California ‘98 is the initial offering from Los Angeles-based, spooky hardcore punks, Overexposure.
Right away, the album's title sets the stage for the band’s sound: it’s the late nineties and the East Bay hardcore sound is taking over California, converging the speed of skate punk, the intensity of hardcore, and the look and feel of goth.
The album’s artwork, designed by HE Creative, conjures up images of the banality of a suburban existence, which is often part and parcel with many a narrative of those drawn to the exhilaration of the hardcore scene within the aforementioned time period spelled out in the title. This has often been true of subsequent and preceding generations, who may feel the lure of this record based on the strong visuals alone.
So often, bands in this category repeat tired visual tropes of Halloween or live and promo shots superimposed with distressed features. Right off the bat, this screams something fresh for a subculture rooted in tradition, often plagued with overused motifs and symbols.
California '98 begins with an eerie piano drawl, keyed by AFI’s own Hunter Burgan, akin to the works of Danny Elfman. The final downbeat of the intro resolves into the bounding bass gallop of "Static" that transitions the pace of the album into a running start.
The music video for "Static" features Rotting Out’s Walter Delgado berating a version of himself that has succumbed to the allure of television and breaking out of it by skateboarding through the streets:
The pairing of Delgado’s voice with Overexposure’s singer Ryan Doria is a duet of high-pitched growlers, not unlike Ray Cappo (Youth of Today, Shelter) and Eric Ozenne (The Nerve Agents, Redemption 87).
The next track on the album, "Time Flies," is my personal favorite. It keeps the momentum of the record flowing with a quick-paced, straight-ahead hardcore riff akin to Orange County straight edgers Uniform Choice, plus an immaculate bass tone, coupled with a creepy crawl breakdown that’s bookended with a revisit of the intro. A perfect song in under 2 minutes:
Not to be missed are the array of lyrical themes interspersed by Doria that cover such topics as interpersonal relationships, negative effects of religious and political oppression, as well as personal and emotional strife. Also present are the most important lyrical aspects to any hardcore or punk release, the declaration of one’s personal convictions against the modern ethos that is hellbent on tearing down these beliefs through misinformation, apathy, and divisiveness.
These topics are punctuated with vocal collaborations in a way that is familiar to hardcore, but in recent times has been reverberated and amplified within modern pop and alternative music, so much so that the presentation of their albums gives the impression of “appearance stacking," in an effort to entice prospective listeners, which is particularly advantageous to a brand new band, such as Overexposure.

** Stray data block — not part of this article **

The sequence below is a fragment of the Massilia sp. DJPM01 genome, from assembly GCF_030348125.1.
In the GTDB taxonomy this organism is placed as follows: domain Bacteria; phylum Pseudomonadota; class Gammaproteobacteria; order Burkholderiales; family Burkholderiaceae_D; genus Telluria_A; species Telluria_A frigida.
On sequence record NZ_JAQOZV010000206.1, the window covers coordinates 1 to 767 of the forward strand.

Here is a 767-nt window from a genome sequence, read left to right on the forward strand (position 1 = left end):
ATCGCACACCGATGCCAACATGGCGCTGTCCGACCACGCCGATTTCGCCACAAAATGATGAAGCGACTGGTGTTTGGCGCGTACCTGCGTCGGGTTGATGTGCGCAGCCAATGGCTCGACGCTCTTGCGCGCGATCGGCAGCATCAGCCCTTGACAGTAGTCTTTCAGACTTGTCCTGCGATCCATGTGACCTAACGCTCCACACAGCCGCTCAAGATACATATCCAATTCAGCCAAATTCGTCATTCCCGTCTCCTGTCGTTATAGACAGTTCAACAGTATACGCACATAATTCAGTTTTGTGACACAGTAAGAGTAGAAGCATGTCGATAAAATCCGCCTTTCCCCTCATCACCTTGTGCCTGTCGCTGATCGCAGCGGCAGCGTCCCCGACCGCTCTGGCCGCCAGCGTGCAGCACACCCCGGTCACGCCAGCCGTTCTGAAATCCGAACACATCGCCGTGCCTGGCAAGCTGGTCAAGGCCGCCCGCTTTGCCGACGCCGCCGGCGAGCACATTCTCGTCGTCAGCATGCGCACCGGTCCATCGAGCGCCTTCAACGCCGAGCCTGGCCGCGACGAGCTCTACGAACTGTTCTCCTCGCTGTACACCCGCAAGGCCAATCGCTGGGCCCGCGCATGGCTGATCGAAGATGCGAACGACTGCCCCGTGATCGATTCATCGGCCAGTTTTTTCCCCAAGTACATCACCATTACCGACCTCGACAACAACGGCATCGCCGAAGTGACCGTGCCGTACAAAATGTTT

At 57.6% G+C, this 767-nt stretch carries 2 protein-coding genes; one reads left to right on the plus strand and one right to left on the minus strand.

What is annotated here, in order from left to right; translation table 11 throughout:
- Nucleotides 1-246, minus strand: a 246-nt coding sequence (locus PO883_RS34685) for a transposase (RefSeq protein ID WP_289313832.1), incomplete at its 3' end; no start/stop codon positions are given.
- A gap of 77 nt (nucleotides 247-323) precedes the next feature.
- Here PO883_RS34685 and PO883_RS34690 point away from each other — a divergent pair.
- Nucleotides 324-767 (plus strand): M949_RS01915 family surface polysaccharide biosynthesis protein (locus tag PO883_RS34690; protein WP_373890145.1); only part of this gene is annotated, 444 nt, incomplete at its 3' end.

Such collaborators include Eva of Power Alone, Brenna of The Last Gang, Geoff formerly of Tiger Army and AFI, and more. The choice of collaborators is as varied and wide-reaching as is the music itself and adds to the many deliberate layers embedded within each song.
Another feature worth noting is the number of tracks on this debut release: 15. Back in the '90s, a full-length record was a band’s opportunity to put out as much music as possible, which was a plus for the consumer, who maybe could only afford a small handful of CDs/tapes/vinyl in a year. This was also a chance for bands to show off their songwriting prowess and include genre-straying material that might appeal to someone outside of the hardcore or punk world.
This model has gone away in recent times and bands are having to commodify their craft to cater to short attention spans and the incessant appetites of listeners who recycle through music vapidly in a disposable digital age. Putting 15 songs on a debut release is a risk for a new band, but Overexposure takes on the challenge with ease by sandwiching the record between the previously mentioned piano pieces and interjecting a well-placed interlude, marking the middle of the record.
This band shows a mastery of pacing by keeping all of the songs on Side A around 2 minutes, then bringing the atmosphere down on Side B, following the interlude with the mid-tempo track "Under My Skin," and then bounding to the finish line with a series of credo fueled bangers. A banger of note is the animal rights charged anthem, "We’ve Gotta Change," which stands out from the pack by breaking up the album’s dark overtones with a melodic verse and chorus, reminiscent of 7 Seconds.
Side B’s ultimate crescendo of power occurs on the track "Open Your Eyes" with an operatic appearance from Death By Stereo’s Efrem Schulz, who suspends the intensity of the entire record with a crushing vocal performance resulting in a cathartic release of energy that can be felt as the final piano outro sends us to the end of a truly refreshing and complete musical display of excellence.
Many cite The Nerve Agents or AFI as influences, but in reality, bear no true resemblance to these goth punk titans. Overexposure delivers on that promise in a way no other band has done before. I can’t think of a better band to pay tribute to the legacy of East Bay hardcore. California ‘98 will stay on repeat for me for many years to come.